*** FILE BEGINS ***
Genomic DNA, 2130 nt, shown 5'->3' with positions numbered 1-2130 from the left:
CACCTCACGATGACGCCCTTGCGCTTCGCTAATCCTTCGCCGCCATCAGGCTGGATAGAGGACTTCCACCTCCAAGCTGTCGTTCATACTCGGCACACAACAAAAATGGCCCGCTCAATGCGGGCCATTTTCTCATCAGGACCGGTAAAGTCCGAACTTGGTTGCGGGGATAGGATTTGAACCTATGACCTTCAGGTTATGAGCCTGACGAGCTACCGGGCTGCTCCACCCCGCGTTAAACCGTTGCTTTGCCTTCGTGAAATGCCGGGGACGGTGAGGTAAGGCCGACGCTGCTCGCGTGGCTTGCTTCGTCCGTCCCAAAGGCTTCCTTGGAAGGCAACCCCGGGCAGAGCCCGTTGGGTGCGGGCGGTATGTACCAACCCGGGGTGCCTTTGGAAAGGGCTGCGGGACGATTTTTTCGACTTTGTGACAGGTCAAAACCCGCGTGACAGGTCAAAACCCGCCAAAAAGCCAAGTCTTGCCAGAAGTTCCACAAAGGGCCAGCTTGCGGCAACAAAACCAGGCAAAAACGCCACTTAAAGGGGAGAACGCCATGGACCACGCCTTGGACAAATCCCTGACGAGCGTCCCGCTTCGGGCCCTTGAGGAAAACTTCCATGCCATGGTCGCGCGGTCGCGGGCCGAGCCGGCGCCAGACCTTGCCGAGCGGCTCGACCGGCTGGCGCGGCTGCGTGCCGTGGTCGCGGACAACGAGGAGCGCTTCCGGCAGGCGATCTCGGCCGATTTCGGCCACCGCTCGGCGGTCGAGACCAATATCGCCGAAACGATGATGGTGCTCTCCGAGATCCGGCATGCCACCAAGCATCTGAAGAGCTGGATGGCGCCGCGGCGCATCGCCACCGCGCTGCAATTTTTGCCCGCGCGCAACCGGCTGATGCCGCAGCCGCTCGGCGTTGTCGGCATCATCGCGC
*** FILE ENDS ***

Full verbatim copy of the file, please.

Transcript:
Genomic DNA, 2130 nt, shown 5'->3' with positions numbered 1-2130 from the left:
CACCTCACGATGACGCCCTTGCGCTTCGCTAATCCTTCGCCGCCATCAGGCTGGATAGAGGACTTCCACCTCCAAGCTGTCGTTCATACTCGGCACACAACAAAAATGGCCCGCTCAATGCGGGCCATTTTCTCATCAGGACCGGTAAAGTCCGAACTTGGTTGCGGGGATAGGATTTGAACCTATGACCTTCAGGTTATGAGCCTGACGAGCTACCGGGCTGCTCCACCCCGCGTTAAACCGTTGCTTTGCCTTCGTGAAATGCCGGGGACGGTGAGGTAAGGCCGACGCTGCTCGCGTGGCTTGCTTCGTCCGTCCCAAAGGCTTCCTTGGAAGGCAACCCCGGGCAGAGCCCGTTGGGTGCGGGCGGTATGTACCAACCCGGGGTGCCTTTGGAAAGGGCTGCGGGACGATTTTTTCGACTTTGTGACAGGTCAAAACCCGCGTGACAGGTCAAAACCCGCCAAAAAGCCAAGTCTTGCCAGAAGTTCCACAAAGGGCCAGCTTGCGGCAACAAAACCAGGCAAAAACGCCACTTAAAGGGGAGAACGCCATGGACCACGCCTTGGACAAATCCCTGACGAGCGTCCCGCTTCGGGCCCTTGAGGAAAACTTCCATGCCATGGTCGCGCGGTCGCGGGCCGAGCCGGCGCCAGACCTTGCCGAGCGGCTCGACCGGCTGGCGCGGCTGCGTGCCGTGGTCGCGGACAACGAGGAGCGCTTCCGGCAGGCGATCTCGGCCGATTTCGGCCACCGCTCGGCGGTCGAGACCAATATCGCCGAAACGATGATGGTGCTCTCCGAGATCCGGCATGCCACCAAGCATCTGAAGAGCTGGATGGCGCCGCGGCGCATCGCCACCGCGCTGCAATTTTTGCCCGCGCGCAACCGGCTGATGCCGCAGCCGCTCGGCGTTGTCGGCATCATCGCGC